By Mack Samples

If you are a trout fisherman (or woman), you know all about the Williams River. It's got to be one of West Virginia's best places to fish whether you catch anything or not. The beautiful mountain stream makes a person feel good just to be in it or around it. But even if you don't fish, there are many good reasons to visit the Williams.

On August 23, 2009 my wife and I filled the thermos with coffee, climbed into the old SUV, and lit out for the high country. We drove up Birch River, stopped at the Y-Mart just east of Cowen for a snack, then headed for Marlinton via the Williams River Road. If you have not been up that way lately, you might be surprised to learn that it is now paved all the way through to U.S. 219. Talk about a scenic drive!

Every little curve you go around provides a great view of the river. I have seen the Williams nearly dry this time of year, but there is plenty of water this year because of the wet summer. As you traverse the road you can't help but wonder where all those huge boulders that populate the stream came from. Did they roll down from the mountains or were they carved out by the rushing waters? Wherever they came from, they provide a great avenue for the Williams to find its way down out of the Pocahontas mountains.

There are many great campsites along the way, some with restroom facilities. There is no electricity, but you really wouldn't want to spoil the ambiance of the campsites with electricity. It only costs you five bucks a night to camp and you can't beat that price. Many campsites around the area go for thirty-five or forty dollars a night. True, they might provide more accommodations, but they don't provide the Williams River.

As we rolled up past Three Forks I was reminded of perhaps the best deer hunting tale I ever heard. Back in the early 20th Century, legendary fiddler "Edden" Hammons, who lived at the head of the Williams, told about watching his brother shoot a big buck with his mountain rifle. He knocked the animal down, but when he went to harvest the deer, it got up and tired to run away. But Mr. Hammons grabbed the antlers and jumped astride the big stag. The buck headed for the river and crashed into the water with Mr. Hammons on his back. When the deer got out to where his feet would not touch bottom, he held the big boy under until he drowned.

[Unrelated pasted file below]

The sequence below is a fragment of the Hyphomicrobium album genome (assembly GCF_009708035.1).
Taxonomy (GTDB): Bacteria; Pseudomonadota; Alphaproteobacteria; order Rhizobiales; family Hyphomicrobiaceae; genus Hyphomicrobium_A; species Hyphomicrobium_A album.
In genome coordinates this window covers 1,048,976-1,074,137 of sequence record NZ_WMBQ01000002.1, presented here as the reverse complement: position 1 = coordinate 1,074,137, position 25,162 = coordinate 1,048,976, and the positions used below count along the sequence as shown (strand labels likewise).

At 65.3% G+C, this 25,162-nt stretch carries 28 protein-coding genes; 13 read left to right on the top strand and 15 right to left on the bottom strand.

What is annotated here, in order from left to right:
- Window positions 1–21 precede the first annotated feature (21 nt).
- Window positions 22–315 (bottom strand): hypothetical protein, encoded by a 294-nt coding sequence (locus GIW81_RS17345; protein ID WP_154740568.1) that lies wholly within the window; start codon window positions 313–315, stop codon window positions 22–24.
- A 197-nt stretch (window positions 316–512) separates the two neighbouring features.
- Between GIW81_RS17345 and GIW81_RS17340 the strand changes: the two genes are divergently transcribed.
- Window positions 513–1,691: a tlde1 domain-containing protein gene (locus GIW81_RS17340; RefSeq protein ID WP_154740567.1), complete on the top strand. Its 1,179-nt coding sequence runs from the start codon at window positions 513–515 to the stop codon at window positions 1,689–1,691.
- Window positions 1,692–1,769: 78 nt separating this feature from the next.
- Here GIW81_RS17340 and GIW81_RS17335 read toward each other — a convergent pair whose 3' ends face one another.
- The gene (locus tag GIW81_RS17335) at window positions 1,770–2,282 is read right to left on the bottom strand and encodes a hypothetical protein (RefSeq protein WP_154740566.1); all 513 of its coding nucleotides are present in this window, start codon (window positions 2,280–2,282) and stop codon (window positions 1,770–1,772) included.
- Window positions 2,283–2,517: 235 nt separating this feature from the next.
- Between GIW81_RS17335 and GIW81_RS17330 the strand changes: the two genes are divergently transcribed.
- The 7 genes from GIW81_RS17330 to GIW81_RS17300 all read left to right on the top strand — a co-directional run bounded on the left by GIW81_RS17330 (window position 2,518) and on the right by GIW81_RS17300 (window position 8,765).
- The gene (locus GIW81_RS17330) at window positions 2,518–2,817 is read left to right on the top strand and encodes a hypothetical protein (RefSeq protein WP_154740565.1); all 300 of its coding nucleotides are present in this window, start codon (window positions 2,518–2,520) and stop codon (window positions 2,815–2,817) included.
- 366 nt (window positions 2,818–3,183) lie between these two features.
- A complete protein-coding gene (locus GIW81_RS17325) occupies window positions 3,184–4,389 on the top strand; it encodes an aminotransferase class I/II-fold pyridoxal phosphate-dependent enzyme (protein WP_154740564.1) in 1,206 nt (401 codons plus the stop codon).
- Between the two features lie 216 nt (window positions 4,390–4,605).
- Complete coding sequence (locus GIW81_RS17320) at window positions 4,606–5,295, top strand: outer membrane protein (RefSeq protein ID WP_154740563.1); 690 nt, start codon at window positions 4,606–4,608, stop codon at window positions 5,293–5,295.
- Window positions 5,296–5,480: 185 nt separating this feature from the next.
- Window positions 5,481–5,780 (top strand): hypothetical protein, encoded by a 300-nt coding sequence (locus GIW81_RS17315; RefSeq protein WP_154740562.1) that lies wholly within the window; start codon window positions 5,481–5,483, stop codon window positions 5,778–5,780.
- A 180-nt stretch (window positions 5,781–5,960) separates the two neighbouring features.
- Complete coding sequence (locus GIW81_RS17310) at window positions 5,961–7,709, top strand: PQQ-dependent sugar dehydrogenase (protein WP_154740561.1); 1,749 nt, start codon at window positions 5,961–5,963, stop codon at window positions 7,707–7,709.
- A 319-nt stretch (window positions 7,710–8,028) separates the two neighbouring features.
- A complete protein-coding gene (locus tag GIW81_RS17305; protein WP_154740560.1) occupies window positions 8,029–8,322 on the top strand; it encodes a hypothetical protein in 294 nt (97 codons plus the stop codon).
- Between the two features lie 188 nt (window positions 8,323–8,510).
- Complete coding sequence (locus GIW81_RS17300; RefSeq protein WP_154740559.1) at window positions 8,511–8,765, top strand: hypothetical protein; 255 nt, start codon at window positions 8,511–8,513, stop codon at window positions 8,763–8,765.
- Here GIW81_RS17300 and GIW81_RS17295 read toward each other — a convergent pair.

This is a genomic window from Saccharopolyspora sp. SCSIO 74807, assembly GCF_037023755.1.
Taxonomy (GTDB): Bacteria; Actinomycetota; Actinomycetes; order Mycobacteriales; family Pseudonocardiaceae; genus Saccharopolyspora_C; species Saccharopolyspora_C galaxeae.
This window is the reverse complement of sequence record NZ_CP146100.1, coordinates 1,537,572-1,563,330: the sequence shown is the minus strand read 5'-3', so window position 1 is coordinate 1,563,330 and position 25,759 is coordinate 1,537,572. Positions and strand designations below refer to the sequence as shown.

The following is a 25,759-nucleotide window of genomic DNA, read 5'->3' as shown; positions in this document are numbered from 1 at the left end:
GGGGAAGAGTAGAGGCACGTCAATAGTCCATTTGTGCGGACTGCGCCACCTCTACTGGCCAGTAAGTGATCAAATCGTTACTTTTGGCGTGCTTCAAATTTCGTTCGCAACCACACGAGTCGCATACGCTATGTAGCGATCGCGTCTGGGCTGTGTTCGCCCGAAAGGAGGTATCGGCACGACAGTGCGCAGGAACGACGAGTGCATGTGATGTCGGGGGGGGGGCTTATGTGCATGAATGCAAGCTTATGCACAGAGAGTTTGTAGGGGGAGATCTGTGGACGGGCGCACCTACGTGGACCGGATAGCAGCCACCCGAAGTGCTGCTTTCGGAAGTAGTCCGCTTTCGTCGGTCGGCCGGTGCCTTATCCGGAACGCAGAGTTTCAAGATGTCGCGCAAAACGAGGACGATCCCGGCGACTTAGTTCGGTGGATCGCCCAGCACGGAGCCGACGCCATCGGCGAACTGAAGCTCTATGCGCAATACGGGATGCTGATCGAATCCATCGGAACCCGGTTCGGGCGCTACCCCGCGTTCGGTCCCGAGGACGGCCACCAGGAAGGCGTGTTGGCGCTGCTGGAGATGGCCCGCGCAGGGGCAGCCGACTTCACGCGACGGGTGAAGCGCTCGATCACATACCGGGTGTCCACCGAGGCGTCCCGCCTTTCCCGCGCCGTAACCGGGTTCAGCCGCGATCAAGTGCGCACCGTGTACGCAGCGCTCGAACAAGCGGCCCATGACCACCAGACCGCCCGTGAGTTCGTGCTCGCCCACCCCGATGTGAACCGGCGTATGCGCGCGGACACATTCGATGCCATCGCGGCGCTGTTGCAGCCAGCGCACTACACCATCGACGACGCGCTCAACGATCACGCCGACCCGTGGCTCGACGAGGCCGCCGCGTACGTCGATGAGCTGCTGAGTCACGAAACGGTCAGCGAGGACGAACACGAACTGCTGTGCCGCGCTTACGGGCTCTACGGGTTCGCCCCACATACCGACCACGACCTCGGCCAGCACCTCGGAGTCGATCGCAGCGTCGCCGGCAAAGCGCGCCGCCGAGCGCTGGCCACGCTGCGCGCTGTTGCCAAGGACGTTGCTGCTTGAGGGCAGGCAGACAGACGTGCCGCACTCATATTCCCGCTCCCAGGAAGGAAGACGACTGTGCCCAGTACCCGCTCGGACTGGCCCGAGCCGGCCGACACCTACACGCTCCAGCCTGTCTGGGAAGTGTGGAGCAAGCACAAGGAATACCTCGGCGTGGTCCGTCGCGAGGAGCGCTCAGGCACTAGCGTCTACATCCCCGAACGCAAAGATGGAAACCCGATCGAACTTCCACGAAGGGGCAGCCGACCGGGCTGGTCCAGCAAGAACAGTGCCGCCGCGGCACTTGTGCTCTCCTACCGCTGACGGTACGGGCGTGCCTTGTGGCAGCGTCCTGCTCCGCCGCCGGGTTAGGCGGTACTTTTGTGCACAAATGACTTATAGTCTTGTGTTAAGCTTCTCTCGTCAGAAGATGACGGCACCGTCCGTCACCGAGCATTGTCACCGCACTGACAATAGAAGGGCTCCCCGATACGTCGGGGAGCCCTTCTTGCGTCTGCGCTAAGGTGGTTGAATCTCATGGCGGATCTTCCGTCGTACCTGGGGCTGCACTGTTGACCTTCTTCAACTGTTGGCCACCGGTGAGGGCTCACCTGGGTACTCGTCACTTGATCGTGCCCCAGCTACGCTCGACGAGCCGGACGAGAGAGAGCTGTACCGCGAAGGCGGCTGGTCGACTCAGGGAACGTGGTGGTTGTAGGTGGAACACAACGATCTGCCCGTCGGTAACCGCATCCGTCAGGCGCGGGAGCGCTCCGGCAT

After riding past three forks and the Tea Creek Campground, we approached what the locals call the "dead water." That's the only section of the Williams where the water does not run wild and free. There is actually a few hundred yards of quiet water. We drove under the Scenic Highway and soon afterward climbed up Woodrow Mountain, past the Handly Wildlife Viewing Park. From there we enjoyed the views on Woodrow as we motored on to Marlinton. If you have never been to Montana, that little drive across the top of Woodrow will provide a pretty good idea of what western Montana really looks like.

Finally, we dropped off Woodrow and came out at the Quick Stop on Route 219. From 219 we took the Old Campbell Town Road to where our daughter lives. She lives on a beautiful spot that provides a good view of the quaint town of Marlinton.

When we got home, we were thankful that our daughter chose such a beautiful place to live. We were even more grateful that we did not have to plunge into one of the urban areas to visit with her.

Hur Herald from Sunny Cal
The information on these pages, to the extent the law allows, remains the exclusive property of Bob and Dianne Weaver and The Hur Herald. information cannot be used in any type of commercial endeavor, or used on a web site without the express permission of the owner. Hur Herald published printed editions 1996-1999, Online Hur Herald Publishing, 1999, 2000, 2001, 2002, 2003, 2004, 2005, 2006, 2007, 2008, 2009, 2010, 2011, 2012, 2013, 2014, 2015, 2016, 2017, 2018, 2019, 2020, 2021